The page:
Bebe Rexha Delayed Getting a Mental Health Diagnosis Because She Didn't Want to Be Called 'Crazy'

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Renee Fabian
·4 min read
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Bebe Rexha sitting on an orange chair
Bebe Rexha sitting on an orange chair

In April 2019, Bebe Rexha revealed her bipolar disorder diagnosis for the first time. In a new interview, the singer/songwriter shared how, though she’d experienced symptoms for years, she finally asked her therapist about her mental illness diagnosis days before revealing the information to the world on social media.

In an interview with SELF, Rexha shared she resisted knowing her mental health diagnosis for years, despite her therapist and parents knowing something was going on. She said she was afraid what might happen if she admitted struggling with her mental health.

“It’s the war you have inside your head: Will it affect my career? Will people judge me? Will they want to work with me?,” Rexha said. “If people have been calling me crazy, are they going to be like, ‘Well, that bitch is fucking crazy’?”

Eventually, Rexha said she asked her therapist point-blank if she had bipolar disorder, which her therapist confirmed. Bipolar 1 is a mood disorder that causes people to experience large swings or shifts in their moods, from deep depression to high, manic states that can lead to impulsive decisions, grandiosity, decreased need for sleep, racing thoughts, pressured speech and the desire to do many things at once.

Related:How This Approach to Digital Connectedness Has Helped My Bipolar Disorder

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Rexha said the news was hard to hear at first, but she went public with the knowledge shortly after she learned of her diagnosis to combat the shame she felt about the diagnosis in hopes it might help others as well.

Related:How This New Direction Is Helping My Bipolar Disorder Recovery Journey

“It did kind of fuck me up for a little bit. I didn’t want to think there was something wrong with me,” Rexha said, adding:

That was my worst fear all my life: going crazy. I felt like me opening up to my fans was me finally saying, ‘I’m not going to be imprisoned by this.’ And maybe it’ll make somebody not feel imprisoned, in that moment, if they feel like they’re going through a rough time. That’s why I decided to really open up and to free myself from that.

Like many people who are diagnosed with a mental health condition, Rexha said she experienced signs of bipolar disorder from a young age. This included experiencing high levels of anxiety as a child and premenstrual dysphoric disorder (PMDD), a more severe form of premenstrual syndrome (PMS) that can cause depression.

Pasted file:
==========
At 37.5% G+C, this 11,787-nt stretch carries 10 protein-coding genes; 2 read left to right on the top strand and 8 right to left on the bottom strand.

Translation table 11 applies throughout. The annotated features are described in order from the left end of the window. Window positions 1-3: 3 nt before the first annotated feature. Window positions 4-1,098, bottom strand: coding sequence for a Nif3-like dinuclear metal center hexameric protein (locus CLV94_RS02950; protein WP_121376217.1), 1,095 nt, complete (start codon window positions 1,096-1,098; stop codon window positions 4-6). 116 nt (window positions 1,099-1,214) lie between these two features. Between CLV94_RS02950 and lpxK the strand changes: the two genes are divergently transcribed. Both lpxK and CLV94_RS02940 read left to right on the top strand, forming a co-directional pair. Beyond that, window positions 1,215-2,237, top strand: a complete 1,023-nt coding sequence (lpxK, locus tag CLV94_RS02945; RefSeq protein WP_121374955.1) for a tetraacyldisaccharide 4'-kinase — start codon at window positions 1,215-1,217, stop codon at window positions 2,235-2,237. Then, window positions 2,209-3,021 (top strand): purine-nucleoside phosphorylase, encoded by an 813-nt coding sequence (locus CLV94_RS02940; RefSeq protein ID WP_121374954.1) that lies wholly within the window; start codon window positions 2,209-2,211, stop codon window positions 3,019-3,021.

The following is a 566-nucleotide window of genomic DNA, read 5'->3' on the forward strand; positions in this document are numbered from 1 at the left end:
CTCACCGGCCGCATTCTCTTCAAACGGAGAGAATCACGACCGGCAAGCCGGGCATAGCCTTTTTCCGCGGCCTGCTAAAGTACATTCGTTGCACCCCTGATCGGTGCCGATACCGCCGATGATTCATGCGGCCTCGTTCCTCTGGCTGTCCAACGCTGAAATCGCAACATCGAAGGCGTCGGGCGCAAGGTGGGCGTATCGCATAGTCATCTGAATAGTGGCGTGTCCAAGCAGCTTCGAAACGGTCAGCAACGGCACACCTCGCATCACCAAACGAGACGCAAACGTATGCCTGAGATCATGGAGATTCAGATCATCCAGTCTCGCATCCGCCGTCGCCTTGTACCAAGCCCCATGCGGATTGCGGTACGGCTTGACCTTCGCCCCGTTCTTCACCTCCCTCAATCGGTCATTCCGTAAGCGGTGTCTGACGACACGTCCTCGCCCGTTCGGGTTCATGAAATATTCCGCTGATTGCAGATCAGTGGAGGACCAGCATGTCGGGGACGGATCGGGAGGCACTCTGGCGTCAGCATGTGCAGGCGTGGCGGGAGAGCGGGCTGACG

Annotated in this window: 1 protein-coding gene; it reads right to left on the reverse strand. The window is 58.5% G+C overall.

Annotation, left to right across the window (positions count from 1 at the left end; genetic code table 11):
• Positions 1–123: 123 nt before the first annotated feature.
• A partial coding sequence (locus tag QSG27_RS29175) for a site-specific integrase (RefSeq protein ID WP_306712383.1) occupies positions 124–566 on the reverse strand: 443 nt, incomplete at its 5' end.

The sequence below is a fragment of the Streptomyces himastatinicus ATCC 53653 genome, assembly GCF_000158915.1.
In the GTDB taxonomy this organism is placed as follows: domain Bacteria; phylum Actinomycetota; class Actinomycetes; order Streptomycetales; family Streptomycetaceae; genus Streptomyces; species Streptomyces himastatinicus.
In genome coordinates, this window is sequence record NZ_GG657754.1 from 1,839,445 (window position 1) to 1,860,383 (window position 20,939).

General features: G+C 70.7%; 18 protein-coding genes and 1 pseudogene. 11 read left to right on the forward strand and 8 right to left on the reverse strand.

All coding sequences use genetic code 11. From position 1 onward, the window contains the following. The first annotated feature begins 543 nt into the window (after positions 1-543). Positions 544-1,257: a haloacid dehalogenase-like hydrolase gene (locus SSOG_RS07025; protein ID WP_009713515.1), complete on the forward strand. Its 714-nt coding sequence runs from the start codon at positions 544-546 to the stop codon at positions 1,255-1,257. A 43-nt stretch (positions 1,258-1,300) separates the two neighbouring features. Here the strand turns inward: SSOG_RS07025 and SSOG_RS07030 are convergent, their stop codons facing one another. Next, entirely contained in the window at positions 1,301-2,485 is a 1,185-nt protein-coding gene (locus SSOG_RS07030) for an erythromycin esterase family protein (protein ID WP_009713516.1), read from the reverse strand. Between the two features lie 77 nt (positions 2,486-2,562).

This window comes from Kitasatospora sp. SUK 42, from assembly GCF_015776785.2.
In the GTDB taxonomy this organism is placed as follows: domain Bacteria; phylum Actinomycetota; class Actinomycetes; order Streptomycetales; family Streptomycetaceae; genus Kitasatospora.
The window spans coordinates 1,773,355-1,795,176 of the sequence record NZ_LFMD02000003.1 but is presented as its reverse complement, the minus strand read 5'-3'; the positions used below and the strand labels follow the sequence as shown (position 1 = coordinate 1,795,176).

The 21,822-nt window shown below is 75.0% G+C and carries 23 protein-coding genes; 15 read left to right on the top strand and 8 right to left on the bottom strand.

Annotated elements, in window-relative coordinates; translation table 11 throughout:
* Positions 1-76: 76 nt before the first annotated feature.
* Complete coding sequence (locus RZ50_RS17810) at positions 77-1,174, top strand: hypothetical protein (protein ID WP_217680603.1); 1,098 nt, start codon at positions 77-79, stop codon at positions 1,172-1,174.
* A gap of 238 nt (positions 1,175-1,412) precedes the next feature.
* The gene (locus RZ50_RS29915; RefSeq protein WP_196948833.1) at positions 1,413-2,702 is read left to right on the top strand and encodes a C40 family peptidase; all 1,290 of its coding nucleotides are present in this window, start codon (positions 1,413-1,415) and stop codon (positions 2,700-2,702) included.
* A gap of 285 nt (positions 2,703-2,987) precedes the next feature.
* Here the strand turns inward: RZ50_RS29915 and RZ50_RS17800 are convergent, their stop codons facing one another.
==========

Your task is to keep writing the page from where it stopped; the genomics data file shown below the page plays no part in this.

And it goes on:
“My mom would call it code red,” Rexha said. “A day before [my period started], I would feel like my world was ending, that my life went to shit … I would get into these funks and be really depressed and not want to leave my house.”

Related:When I Finally Realized the Mental Health System Wasn't Set Up to Help Me

Rexha’s mental health journey made her feel like she was on a “carousel.” She said at times she would “feel just weird feelings, weird emotions, weird thoughts all the time” that led to impulsive urges. At other times, trying to manage the depression would feel like “trying to pull a train.” And just like she delayed getting a diagnosis, Rexha shared she was hesitant about starting medications, but ultimately found them helpful.

“I waited a very long time until I took meds. I was really scared that it was going to change who I was and flatten me out,” Rexha said, adding:

I’m still the same person in the studio. [Medication has] maybe helped me be a little bit more insightful and learn things about the world and also allowed me to be a little bit more centered so that I can actually write about my feelings. … It doesn’t take away the sadness or anxiety totally, but I feel so much better. It’s helped me live a more balanced life, less ups and downs. When my medication started kicking in, I couldn’t believe how I felt. I couldn’t believe that’s how good people could feel.

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Read more stories like this on The Mighty:

What It’s Like to Be a Nurse With Bipolar Disorder

How a Silly Joke My Grandfather Told Made Me Rethink Mental Illness

How Being Undiagnosed and Misdiagnosed Affected My Bipolar Disorder